The Harmful Algal Bloom (hypoxia, ocean dead zone) Bill was signed into law last session. Mike Dunmyer of Ocean Champions talks with Rob about that bill, along with legislation to reduce marine debris and the importance of catch-shares for fishermen from Alaska halibut to New England groundfish.
As part of its Marine Debris Monitoring and Assessment Project, NOAA has published technical guidance and methods for monitoring marine debris on shorelines, surface waters, and the seafloor. Shoreline monitoring protocols are now being used by more than 40 Federal and non-Federal entities nationwide, primarily as part of citizen science, volunteer-led efforts. Shoreline monitoring data are submitted to NOAA and provided to other partners through an online database which currently houses data from more than 100 shoreline sites. Standardized and consistent monitoring and assessment of the abundance and types of marine debris present in the environment will guide efforts to address and mitigate the impacts of marine debris. Marine debris monitoring data will be used to evaluate the effectiveness of existing marine debris prevention efforts, quantify the sources and impacts of debris, and help local communities identify targets for mitigation. Podcast: Dr. Edie Widder talks with Rob about monitoring shoreline pollution with bioluminescence and an ocean monitoring probe named “Kilroy.”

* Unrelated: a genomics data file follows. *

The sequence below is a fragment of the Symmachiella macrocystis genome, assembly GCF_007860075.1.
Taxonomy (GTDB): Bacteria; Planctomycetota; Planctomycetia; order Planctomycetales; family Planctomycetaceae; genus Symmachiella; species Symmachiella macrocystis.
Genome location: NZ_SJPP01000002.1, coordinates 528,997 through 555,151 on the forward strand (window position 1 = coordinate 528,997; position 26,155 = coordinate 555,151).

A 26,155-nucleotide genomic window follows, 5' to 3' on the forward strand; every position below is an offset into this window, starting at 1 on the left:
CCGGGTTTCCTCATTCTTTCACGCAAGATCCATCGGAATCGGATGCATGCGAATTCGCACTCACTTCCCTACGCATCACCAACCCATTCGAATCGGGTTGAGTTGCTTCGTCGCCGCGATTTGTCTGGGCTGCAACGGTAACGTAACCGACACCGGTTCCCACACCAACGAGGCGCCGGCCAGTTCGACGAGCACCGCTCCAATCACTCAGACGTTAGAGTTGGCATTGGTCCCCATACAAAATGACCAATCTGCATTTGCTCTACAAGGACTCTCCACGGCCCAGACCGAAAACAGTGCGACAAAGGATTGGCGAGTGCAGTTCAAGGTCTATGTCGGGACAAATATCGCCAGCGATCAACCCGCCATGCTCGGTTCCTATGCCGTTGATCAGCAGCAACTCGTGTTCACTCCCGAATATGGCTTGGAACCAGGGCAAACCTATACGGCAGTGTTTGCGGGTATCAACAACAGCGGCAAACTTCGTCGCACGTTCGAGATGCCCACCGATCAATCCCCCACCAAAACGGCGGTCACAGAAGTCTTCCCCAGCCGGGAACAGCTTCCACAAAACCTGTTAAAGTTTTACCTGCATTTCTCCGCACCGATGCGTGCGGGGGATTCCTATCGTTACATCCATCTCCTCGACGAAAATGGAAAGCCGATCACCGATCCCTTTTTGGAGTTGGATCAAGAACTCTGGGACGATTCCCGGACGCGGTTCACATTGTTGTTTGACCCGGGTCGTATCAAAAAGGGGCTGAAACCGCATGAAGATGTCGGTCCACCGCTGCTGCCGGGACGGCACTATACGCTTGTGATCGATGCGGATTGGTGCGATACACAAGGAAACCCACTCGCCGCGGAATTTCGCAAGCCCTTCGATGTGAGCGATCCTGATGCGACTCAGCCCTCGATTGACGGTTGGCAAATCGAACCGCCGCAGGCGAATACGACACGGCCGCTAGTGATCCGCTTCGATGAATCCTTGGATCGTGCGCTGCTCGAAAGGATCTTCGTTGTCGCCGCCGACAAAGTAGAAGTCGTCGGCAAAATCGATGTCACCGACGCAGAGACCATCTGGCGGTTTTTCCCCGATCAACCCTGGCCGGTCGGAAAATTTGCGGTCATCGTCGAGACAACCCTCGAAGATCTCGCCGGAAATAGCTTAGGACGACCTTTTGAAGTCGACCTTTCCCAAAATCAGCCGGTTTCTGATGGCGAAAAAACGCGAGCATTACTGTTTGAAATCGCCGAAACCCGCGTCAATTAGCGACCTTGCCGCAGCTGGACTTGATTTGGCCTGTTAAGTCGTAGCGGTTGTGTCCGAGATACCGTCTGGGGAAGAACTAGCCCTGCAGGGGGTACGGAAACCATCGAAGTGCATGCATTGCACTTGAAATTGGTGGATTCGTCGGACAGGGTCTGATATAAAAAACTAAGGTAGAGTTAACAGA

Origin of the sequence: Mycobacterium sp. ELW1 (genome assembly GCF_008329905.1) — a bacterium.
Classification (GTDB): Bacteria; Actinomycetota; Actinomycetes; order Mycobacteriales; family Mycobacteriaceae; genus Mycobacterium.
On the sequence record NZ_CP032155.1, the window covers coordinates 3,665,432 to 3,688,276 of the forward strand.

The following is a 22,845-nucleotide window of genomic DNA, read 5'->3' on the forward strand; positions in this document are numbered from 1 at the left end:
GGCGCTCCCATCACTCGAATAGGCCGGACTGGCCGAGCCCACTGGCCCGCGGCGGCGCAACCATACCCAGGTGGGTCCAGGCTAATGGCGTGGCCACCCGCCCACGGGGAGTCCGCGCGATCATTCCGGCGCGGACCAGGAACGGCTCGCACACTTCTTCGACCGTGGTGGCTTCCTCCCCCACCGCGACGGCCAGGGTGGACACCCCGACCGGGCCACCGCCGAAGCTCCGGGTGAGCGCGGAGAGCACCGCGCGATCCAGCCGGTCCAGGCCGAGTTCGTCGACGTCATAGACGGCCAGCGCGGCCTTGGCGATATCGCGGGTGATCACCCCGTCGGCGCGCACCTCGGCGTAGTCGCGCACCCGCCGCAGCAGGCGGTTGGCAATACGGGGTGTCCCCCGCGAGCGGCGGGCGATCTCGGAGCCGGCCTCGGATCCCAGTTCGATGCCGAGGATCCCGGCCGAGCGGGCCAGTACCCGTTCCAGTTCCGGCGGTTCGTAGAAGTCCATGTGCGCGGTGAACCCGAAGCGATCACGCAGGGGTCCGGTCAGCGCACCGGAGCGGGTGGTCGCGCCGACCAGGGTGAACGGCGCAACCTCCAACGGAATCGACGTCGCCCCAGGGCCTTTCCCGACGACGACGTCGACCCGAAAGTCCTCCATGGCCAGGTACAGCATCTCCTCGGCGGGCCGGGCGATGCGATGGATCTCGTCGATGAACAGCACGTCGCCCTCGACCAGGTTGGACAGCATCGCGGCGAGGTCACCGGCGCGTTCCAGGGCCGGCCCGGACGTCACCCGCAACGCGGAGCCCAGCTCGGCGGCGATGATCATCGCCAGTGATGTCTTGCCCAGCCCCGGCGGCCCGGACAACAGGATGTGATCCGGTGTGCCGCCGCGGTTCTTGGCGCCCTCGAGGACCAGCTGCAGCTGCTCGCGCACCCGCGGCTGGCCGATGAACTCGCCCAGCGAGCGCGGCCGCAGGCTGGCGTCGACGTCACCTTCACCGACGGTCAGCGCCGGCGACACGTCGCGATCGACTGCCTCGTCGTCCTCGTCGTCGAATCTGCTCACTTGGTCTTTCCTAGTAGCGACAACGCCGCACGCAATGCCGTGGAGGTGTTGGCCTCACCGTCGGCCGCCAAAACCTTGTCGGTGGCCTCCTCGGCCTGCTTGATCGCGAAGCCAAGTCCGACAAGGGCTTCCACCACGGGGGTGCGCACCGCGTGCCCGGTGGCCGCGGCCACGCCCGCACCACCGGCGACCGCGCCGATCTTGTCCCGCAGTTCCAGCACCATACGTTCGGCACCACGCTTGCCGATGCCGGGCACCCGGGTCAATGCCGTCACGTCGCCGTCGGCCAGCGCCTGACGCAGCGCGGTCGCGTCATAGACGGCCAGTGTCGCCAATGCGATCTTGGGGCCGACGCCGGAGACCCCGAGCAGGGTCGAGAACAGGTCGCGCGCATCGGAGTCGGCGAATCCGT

Illegal, Unreported, and Unregulated (IUU) Seafood Fraud Task Force